Livingstone became a leader in our organization, encouraging us to accept new students, visiting homes to help us translate for parents, leading workshops to motivate younger classes, and constantly identifying new ways for us to best equip our university scholars.  He also would regularly send emails to pass along his appreciation, to excitedly share a picture of a school project he had completed, and to let us know that he was praying for Tumaini's American community. 

Thanks to your generous support and his perseverance, Livingstone earned a bachelor's degree in civil engineering at St. Joseph University College of Engineering in Dar es Salaam, one of Tanzania's most distinguished universities in its capital city.  He was due to graduate at the end of November.  Sadly, one week prior to the ceremony, Livingstone was involved in a car accident as he traveled from Dar es Salaam back to his village, Sakila.  He died, along with the three other passengers.

Just a few weeks before, Mama Ann passed away peacefully at a hospice facility near her home in South Carolina. Mama Ann deserves much of the credit for Tumaini's founding.  When I lived in Sakila in 2006 and lamented that the primary school's library shelves were empty, Mama Ann marshaled her relational and financial resources to send boxes and boxes of books. When I relayed that most of the smart and hardworking students I had befriended would not be able to attend secondary school, 

Mama Ann was the first to offer a check -- and to invite her friends to do so too.  Together with her beloved Macedonia United Methodist Church, she never relented in her fervent support for these Tanzanian families to whom she was bound in love and prayer, despite having never met them in person. Mama Ann's legacy lives on in her family and in the impact that students like Livingstone have had and will continue to have on their communities.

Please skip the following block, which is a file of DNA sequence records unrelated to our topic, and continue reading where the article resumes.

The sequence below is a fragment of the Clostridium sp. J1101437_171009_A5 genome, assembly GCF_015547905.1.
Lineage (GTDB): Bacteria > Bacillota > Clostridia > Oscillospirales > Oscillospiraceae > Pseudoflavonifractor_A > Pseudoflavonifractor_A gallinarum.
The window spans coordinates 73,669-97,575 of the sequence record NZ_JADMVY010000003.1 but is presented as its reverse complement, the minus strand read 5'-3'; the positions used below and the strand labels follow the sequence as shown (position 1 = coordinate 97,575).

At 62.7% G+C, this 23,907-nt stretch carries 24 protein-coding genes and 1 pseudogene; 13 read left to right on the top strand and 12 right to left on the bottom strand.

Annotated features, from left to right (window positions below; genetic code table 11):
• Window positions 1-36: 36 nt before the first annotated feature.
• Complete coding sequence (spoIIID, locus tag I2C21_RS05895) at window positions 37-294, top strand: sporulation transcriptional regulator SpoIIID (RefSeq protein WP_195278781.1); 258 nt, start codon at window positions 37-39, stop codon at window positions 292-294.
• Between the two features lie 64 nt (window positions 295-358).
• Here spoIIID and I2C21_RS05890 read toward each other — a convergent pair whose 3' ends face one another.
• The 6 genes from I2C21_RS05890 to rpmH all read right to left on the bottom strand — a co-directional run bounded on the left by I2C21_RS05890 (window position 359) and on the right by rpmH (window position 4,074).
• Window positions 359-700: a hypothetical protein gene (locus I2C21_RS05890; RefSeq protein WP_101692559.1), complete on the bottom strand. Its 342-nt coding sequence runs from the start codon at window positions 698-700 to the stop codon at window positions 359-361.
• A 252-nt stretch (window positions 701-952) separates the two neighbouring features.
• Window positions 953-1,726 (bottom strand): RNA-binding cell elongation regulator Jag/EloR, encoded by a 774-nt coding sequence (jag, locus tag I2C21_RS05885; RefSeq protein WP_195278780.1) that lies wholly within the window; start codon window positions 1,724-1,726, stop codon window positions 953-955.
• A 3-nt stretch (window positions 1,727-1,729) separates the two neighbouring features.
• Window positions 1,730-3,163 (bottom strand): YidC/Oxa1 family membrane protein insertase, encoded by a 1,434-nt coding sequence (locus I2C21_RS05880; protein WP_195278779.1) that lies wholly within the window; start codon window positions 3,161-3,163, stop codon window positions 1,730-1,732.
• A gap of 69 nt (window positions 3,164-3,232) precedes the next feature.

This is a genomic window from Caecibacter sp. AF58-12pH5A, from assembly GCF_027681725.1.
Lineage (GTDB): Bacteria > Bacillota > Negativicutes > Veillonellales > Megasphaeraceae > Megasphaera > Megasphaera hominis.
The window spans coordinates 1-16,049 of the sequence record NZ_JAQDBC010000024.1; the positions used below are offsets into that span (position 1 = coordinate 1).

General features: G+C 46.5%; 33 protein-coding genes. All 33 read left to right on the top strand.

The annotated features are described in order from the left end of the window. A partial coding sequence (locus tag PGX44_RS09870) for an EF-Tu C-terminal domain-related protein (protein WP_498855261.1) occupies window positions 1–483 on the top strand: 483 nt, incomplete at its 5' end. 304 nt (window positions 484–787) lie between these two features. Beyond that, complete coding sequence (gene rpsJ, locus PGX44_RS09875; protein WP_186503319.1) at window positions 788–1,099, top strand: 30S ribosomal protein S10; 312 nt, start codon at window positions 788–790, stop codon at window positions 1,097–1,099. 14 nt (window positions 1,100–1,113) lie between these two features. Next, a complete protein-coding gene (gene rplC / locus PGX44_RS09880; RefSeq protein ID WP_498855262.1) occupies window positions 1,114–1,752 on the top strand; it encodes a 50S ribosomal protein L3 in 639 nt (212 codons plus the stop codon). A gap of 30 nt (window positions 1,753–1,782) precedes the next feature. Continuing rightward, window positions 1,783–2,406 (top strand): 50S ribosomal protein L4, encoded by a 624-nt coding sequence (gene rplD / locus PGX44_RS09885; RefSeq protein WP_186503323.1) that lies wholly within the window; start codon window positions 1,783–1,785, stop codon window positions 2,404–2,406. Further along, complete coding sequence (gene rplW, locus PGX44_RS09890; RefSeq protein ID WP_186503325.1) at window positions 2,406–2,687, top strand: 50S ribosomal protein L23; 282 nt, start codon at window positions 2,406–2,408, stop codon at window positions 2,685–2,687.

We are weary. We miss these dear friends and family. And yet, we rejoice because we hold tightly to the same hope that motivated and united Livingstone and Mama Ann.  This Advent season, would you consider helping us to extend that hope, and to advance a mission they both so cared about, by contributing to the meaningful work Tumaini Tanzania is doing?  We would be grateful for any gift you're able to provide.

Asante sana na Mungu awabariki,

Tumaini Tanzania

Recapping Our Tenth Annual Trip

Dear Tumaini supporters:

This past summer, Lide, Duncan, and I journeyed to Tanzania on our annual visit to see the students, families, and communities that you are supporting. While it was only my second visit to the country, it was Lide’s tenth and Duncan’s eighth since our organization was formed in 2007. Every year, this trip inspires in us a fresh appreciation for the kindness, intelligence, and resolve of our friends in Tanzania, and a renewed thankfulness and humility as we reflect on your generosity as supporters of this community.
Below are a few highlights from our trip – please feel free to reach out to us if you’d like to hear more. As you read, will you consider investing in these students – by making a gift online today – so they can continue to invest in and create hope for their own community?

Contribute now

Our Tanzanian friends send you their love and thanks, and they want you to know that they pray for you regularly, as do we.
Asanta Sana and Mungu awabariki (Thank you and God bless),

Erik Stiller
Tumaini Tanzania

Ten Years of Visits to Sakila

Ten Years of Visits to Sakila

Ten Years!! This year marks the tenth annual visit to Sakila since I moved from Tanzania in 2007.  As I prepare for next week’s trip, I do so with immense gratitude for, and in tremendous awe of, the relationships that have formed over the last decade. Tumaini Tanzania began because friends in the United States and East Africa sincerely cared about and cared for each other.  It has been a privilege to watch that partnership deepen and expand over the past ten years as the power and promise of genuine relationships continues to drive our mission.